You may be able to enhance your Standard Lifetime Allowance for the following reasons:
More information about the types of protection available on pre A-day pension funds can be found later in this document.
Your Lifetime Allowance does not restrict the amount of pension fund you can build up but it does restrict the amount that is tax protected. This means that if your pension fund exceeds your Lifetime Allowance, in the absence of protection, the excess will be subject to a tax charge and the amount of this charge depends on whether you take this excess as an income or a lump sum.
What are Benefit Crystallisation Events?
Your fund is tested against your Lifetime Allowance at specific times to see if this has been exceeded and tax is payable. These are known as ‘Benefit Crystallisation Events’
A Benefit Crystallisation Event occurs when certain types of benefits are taken from your SIPP, for example:
How can I enhance my Lifetime Allowance?
If you have an enhanced Lifetime Allowance you will have notified HM Revenue & Customs by 5th April 2009 who will then have calculated the amount of enhancement available and a certificate will have been issued to you.
You must keep the certificate provided by HM Revenue & Customs until all benefits have come into payment, but if it is lost, destroyed or defaced HM Revenue & Customs will replace the certificate.
What happens if I take benefits in excess of my Lifetime Allowance?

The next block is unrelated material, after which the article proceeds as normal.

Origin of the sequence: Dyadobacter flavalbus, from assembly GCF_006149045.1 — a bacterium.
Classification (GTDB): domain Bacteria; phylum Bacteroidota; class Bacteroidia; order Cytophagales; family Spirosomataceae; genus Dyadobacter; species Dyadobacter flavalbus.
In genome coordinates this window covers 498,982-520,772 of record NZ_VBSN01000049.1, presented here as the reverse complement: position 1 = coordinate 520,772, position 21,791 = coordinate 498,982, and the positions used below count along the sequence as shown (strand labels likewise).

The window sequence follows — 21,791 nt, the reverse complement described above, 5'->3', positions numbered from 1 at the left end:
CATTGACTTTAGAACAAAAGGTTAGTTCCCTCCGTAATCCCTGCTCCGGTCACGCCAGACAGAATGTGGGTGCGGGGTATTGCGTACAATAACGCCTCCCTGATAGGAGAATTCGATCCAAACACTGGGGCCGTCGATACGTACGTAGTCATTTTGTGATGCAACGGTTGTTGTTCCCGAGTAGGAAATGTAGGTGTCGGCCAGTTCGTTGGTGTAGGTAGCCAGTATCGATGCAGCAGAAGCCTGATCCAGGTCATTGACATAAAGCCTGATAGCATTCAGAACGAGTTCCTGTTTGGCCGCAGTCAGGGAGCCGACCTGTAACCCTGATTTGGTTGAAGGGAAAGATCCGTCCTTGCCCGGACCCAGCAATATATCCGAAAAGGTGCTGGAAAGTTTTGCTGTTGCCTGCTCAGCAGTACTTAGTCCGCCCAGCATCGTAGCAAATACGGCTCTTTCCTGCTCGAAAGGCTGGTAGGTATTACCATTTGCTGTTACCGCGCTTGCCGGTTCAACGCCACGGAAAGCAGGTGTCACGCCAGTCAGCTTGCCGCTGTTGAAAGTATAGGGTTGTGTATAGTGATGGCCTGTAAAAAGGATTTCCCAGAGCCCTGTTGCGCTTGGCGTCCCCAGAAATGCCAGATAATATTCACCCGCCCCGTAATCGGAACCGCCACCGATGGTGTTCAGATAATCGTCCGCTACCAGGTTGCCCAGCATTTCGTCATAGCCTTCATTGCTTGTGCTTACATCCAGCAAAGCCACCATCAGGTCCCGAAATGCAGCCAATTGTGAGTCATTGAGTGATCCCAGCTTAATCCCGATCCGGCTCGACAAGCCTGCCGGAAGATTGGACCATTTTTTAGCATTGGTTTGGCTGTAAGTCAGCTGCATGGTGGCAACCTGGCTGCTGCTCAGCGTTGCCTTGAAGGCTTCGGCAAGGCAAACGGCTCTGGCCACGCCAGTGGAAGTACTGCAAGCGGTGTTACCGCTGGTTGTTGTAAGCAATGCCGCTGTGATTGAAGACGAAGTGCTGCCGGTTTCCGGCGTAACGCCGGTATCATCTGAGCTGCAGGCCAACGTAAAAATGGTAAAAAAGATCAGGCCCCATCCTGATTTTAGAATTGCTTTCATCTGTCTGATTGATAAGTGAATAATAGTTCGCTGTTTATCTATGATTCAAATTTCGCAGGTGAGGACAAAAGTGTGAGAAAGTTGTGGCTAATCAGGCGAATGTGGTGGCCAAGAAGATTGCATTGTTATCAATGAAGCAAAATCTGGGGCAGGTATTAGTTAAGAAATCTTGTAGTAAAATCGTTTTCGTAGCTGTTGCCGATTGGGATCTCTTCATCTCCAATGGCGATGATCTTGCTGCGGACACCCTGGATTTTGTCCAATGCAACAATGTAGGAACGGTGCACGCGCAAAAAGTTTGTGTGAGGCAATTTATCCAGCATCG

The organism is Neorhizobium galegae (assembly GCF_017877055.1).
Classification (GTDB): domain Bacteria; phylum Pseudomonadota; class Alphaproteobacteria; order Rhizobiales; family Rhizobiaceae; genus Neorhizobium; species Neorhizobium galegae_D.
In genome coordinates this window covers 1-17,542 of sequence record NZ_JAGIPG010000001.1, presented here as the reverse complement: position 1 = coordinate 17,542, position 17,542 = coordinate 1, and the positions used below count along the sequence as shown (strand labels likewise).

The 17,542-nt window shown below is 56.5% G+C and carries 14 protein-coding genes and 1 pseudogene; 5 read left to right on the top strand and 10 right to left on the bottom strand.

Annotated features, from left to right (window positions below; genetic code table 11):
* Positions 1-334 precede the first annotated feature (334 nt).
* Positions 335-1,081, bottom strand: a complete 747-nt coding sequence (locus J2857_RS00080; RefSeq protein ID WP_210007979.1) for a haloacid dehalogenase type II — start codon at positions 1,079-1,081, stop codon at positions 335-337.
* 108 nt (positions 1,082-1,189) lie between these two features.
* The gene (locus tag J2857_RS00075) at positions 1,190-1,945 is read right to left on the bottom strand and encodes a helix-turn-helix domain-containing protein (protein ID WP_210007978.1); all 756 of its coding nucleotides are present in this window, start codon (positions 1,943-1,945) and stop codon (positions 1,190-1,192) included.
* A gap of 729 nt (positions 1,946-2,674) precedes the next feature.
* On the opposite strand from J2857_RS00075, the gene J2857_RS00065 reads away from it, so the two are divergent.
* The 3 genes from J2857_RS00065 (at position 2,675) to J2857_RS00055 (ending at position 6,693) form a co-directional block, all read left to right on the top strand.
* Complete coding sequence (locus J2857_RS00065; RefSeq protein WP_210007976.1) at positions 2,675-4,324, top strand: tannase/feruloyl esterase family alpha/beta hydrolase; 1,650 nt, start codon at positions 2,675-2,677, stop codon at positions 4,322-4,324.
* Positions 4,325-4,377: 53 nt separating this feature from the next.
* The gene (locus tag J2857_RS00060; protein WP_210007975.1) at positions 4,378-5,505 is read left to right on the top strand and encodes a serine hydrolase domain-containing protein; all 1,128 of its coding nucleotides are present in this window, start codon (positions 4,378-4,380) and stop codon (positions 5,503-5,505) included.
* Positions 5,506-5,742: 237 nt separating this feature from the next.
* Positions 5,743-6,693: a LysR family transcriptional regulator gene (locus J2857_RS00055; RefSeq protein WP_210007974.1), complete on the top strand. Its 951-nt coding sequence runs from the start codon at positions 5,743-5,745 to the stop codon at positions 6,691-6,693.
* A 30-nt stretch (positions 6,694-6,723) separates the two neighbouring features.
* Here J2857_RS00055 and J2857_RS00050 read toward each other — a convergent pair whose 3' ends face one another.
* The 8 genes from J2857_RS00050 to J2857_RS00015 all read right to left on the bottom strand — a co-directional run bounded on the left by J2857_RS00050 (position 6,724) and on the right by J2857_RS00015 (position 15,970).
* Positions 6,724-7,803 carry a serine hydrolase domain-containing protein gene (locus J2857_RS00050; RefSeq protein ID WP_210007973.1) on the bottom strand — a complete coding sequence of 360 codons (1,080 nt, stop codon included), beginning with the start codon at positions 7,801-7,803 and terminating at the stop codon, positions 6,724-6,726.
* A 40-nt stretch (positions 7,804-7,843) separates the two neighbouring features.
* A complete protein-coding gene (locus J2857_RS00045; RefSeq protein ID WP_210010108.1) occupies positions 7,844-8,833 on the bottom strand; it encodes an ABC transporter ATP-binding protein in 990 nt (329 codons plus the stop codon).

If you take benefits from your SIPP funds which are in excess of your Lifetime Allowance, you can choose to take the excess as an income, as a lump sum or as a combination of both, but there will be a tax charge of:
What is Primary Protection?
Primary Protection can only be claimed if the value of your pension fund at 5th April 2006 exceeded £1.5 million. If you have this type of protection HM Revenue & Customs allows your Standard Lifetime Allowance to be uprated by an ‘enhancement factor’ based on the percentage by which the value of the pension fund at A-day exceeds the Standard Lifetime Allowance at that date. This means that when you take benefits the enhancement factor is used to increase the Standard Lifetime Allowance in force at that time and only the value of the fund crystallised in excess of the Enhanced Lifetime Allowance will be taxed. You can continue to pay contributions to your SIPP whilst claiming Primary Protection.